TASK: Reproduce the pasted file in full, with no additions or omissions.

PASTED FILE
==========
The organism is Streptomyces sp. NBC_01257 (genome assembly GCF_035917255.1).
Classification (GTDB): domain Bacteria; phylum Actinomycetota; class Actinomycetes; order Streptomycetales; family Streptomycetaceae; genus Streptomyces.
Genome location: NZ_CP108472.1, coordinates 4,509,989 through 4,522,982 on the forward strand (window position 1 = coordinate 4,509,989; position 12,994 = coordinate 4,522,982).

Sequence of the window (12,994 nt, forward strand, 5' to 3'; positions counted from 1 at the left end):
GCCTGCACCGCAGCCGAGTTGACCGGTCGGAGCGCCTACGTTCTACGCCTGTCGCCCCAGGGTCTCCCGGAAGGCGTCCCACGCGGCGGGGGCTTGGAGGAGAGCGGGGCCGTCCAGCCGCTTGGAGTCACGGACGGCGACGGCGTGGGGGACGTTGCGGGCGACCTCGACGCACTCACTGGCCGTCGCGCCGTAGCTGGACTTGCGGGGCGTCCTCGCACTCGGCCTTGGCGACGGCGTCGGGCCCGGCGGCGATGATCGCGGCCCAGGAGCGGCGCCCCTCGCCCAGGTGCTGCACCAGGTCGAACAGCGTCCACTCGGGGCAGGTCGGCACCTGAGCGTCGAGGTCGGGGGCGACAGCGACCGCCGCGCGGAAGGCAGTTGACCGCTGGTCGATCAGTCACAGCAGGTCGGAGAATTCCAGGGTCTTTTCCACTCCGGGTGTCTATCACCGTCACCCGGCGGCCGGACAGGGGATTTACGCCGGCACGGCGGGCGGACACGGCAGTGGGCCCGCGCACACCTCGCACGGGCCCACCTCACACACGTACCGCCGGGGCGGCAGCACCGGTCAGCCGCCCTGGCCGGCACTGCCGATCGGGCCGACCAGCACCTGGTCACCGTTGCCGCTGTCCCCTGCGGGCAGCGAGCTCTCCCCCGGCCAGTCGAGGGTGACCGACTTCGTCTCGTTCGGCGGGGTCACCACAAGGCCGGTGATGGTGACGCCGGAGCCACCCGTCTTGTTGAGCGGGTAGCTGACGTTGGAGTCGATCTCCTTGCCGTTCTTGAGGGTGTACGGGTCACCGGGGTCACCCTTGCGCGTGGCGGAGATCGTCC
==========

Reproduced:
The organism is Streptomyces sp. NBC_01257 (genome assembly GCF_035917255.1).
Classification (GTDB): domain Bacteria; phylum Actinomycetota; class Actinomycetes; order Streptomycetales; family Streptomycetaceae; genus Streptomyces.
Genome location: NZ_CP108472.1, coordinates 4,509,989 through 4,522,982 on the forward strand (window position 1 = coordinate 4,509,989; position 12,994 = coordinate 4,522,982).

Sequence of the window (12,994 nt, forward strand, 5' to 3'; positions counted from 1 at the left end):
GCCTGCACCGCAGCCGAGTTGACCGGTCGGAGCGCCTACGTTCTACGCCTGTCGCCCCAGGGTCTCCCGGAAGGCGTCCCACGCGGCGGGGGCTTGGAGGAGAGCGGGGCCGTCCAGCCGCTTGGAGTCACGGACGGCGACGGCGTGGGGGACGTTGCGGGCGACCTCGACGCACTCACTGGCCGTCGCGCCGTAGCTGGACTTGCGGGGCGTCCTCGCACTCGGCCTTGGCGACGGCGTCGGGCCCGGCGGCGATGATCGCGGCCCAGGAGCGGCGCCCCTCGCCCAGGTGCTGCACCAGGTCGAACAGCGTCCACTCGGGGCAGGTCGGCACCTGAGCGTCGAGGTCGGGGGCGACAGCGACCGCCGCGCGGAAGGCAGTTGACCGCTGGTCGATCAGTCACAGCAGGTCGGAGAATTCCAGGGTCTTTTCCACTCCGGGTGTCTATCACCGTCACCCGGCGGCCGGACAGGGGATTTACGCCGGCACGGCGGGCGGACACGGCAGTGGGCCCGCGCACACCTCGCACGGGCCCACCTCACACACGTACCGCCGGGGCGGCAGCACCGGTCAGCCGCCCTGGCCGGCACTGCCGATCGGGCCGACCAGCACCTGGTCACCGTTGCCGCTGTCCCCTGCGGGCAGCGAGCTCTCCCCCGGCCAGTCGAGGGTGACCGACTTCGTCTCGTTCGGCGGGGTCACCACAAGGCCGGTGATGGTGACGCCGGAGCCACCCGTCTTGTTGAGCGGGTAGCTGACGTTGGAGTCGATCTCCTTGCCGTTCTTGAGGGTGTACGGGTCACCGGGGTCACCCTTGCGCGTGGCGGAGATCGTCC